As shown in Figure 2, the glutathione contents in C6 cells transfected with wild-type and mutant plasmids were 43.27 ± 0.67 and 39.39 ± 0.77 µmol/g, respectively, and the contents in cells with PNKD mutation were significantly lower than those in cells without mutant PNKD (P < 0.01) (Figure 3).
3.2 Proteomic analysis
3.2.1 Differentially expressed proteins in CSF and plasma
There was no PNKD protein expression in CSF. Significance analysis indicated that the number of significantly differentially expressed proteins in CSF was 172 for healthy controls and PNKD patients. Also, no PNKD protein expression was found in plasma, and there were 163 significantly differentially expressed proteins in plasma of PNKD patients compared to that of healthy controls.
3.2.2 Enrichment analysis of functions and signal pathways of differentially expressed proteins in CSF and plasma
GO enrichment analysis was performed to identify biological functions involving differentially expressed proteins in CSF and plasma. The analysis results showing the top ten BPs, MFs, and CCs involving differentially expressed proteins in CSF and plasma in the form of bar charts are depicted in Figure 4. Differentially expressed proteins in CSF were mainly involved in (–LGP ≥ 35) blood microparticle and complex activation (classical pathway) (Figure 4a), whereas those in plasma were mainly involved in (–LGP ≥ 40): blood microparticle, complex activation and complex activation (classical pathway) (Figure 4b). The enrichment analysis of the KEGG signal pathway is shown in the form of a bubble diagram. The pathways with obvious enrichment of differentially expressed proteins in CSF (–LGP ≥ 3) included complex and coordination cascades and African trypanosomiasis (Figure 5a), whereas the differentially expressed proteins in plasma (–LGP ≥ 4) were mainly enriched in complex and coordination cascades, Staphylococcus aureus infection, prion diseases, and the phasome pathway (Figure 5b).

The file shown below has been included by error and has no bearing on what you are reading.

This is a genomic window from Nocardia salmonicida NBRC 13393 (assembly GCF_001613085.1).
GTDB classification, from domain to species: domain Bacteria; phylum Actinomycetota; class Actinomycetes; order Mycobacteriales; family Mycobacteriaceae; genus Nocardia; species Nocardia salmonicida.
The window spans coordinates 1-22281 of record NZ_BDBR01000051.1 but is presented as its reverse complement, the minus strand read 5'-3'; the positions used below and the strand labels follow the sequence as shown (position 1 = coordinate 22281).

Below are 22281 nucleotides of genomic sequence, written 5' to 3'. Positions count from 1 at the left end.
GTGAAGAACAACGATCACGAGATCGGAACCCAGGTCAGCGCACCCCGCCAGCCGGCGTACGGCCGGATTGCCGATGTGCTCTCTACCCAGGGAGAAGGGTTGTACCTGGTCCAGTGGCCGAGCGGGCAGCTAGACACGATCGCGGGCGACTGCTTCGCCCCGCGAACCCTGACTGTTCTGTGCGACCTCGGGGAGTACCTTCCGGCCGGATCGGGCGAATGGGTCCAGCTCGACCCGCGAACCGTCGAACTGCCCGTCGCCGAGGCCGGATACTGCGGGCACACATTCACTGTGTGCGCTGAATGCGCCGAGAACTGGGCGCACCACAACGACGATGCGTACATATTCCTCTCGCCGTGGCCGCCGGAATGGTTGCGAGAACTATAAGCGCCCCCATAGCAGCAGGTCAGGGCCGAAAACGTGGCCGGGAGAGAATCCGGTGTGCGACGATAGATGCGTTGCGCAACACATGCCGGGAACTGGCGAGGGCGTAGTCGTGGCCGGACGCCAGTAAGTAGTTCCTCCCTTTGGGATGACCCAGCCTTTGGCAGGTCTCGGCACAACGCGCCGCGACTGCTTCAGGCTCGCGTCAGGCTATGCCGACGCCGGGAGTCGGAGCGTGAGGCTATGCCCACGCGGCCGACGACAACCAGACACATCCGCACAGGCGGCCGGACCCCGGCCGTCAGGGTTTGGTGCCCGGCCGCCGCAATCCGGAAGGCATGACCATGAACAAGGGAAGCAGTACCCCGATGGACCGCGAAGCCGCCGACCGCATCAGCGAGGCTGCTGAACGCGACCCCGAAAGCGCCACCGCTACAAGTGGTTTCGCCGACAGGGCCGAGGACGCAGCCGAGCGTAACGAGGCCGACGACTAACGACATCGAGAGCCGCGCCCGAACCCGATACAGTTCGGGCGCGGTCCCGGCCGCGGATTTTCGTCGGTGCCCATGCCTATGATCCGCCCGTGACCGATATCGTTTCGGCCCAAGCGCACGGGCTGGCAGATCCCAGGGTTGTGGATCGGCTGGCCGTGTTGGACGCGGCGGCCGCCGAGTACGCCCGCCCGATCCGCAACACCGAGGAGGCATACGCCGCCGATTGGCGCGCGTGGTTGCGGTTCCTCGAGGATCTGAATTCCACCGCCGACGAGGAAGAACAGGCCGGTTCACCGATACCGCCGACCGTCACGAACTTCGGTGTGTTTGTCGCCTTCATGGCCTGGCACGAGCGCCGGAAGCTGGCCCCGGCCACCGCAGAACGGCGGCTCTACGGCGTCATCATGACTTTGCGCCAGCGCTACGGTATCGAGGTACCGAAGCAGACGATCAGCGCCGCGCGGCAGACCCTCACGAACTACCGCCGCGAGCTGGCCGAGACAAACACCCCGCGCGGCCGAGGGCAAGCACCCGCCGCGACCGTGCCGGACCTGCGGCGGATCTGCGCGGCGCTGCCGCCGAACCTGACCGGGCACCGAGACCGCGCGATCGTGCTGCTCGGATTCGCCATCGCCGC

3.3 Biological network analysis of differentially expressed proteins